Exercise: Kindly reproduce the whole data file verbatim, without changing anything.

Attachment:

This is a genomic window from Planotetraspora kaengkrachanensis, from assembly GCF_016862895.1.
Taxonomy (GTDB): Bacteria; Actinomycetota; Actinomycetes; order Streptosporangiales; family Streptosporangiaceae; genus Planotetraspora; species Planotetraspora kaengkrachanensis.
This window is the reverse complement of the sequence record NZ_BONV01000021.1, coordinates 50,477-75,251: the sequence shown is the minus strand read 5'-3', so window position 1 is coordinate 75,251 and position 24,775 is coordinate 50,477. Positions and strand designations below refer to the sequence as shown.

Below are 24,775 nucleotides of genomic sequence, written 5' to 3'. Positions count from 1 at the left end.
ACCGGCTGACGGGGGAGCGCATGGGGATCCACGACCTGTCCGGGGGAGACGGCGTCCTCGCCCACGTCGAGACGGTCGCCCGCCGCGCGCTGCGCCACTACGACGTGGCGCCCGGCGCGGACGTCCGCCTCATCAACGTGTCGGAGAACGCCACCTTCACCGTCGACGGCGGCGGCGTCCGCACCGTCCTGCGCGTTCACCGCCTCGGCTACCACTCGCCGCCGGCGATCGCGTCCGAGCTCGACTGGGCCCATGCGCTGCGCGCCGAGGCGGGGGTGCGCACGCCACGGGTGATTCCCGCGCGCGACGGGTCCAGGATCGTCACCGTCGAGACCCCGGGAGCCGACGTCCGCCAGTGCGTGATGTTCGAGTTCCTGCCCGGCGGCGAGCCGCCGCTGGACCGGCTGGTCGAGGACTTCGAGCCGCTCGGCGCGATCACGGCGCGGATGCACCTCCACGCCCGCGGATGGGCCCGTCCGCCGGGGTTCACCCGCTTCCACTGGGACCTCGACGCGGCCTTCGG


This is a genomic window from Planotetraspora kaengkrachanensis, from assembly GCF_016862895.1.
Taxonomy (GTDB): Bacteria; Actinomycetota; Actinomycetes; order Streptosporangiales; family Streptosporangiaceae; genus Planotetraspora; species Planotetraspora kaengkrachanensis.
This window is the reverse complement of the sequence record NZ_BONV01000021.1, coordinates 50,477-75,251: the sequence shown is the minus strand read 5'-3', so window position 1 is coordinate 75,251 and position 24,775 is coordinate 50,477. Positions and strand designations below refer to the sequence as shown.

Below are 24,775 nucleotides of genomic sequence, written 5' to 3'. Positions count from 1 at the left end.
ACCGGCTGACGGGGGAGCGCATGGGGATCCACGACCTGTCCGGGGGAGACGGCGTCCTCGCCCACGTCGAGACGGTCGCCCGCCGCGCGCTGCGCCACTACGACGTGGCGCCCGGCGCGGACGTCCGCCTCATCAACGTGTCGGAGAACGCCACCTTCACCGTCGACGGCGGCGGCGTCCGCACCGTCCTGCGCGTTCACCGCCTCGGCTACCACTCGCCGCCGGCGATCGCGTCCGAGCTCGACTGGGCCCATGCGCTGCGCGCCGAGGCGGGGGTGCGCACGCCACGGGTGATTCCCGCGCGCGACGGGTCCAGGATCGTCACCGTCGAGACCCCGGGAGCCGACGTCCGCCAGTGCGTGATGTTCGAGTTCCTGCCCGGCGGCGAGCCGCCGCTGGACCGGCTGGTCGAGGACTTCGAGCCGCTCGGCGCGATCACGGCGCGGATGCACCTCCACGCCCGCGGATGGGCCCGTCCGCCGGGGTTCACCCGCTTCCACTGGGACCTCGACGCGGCCTTCGG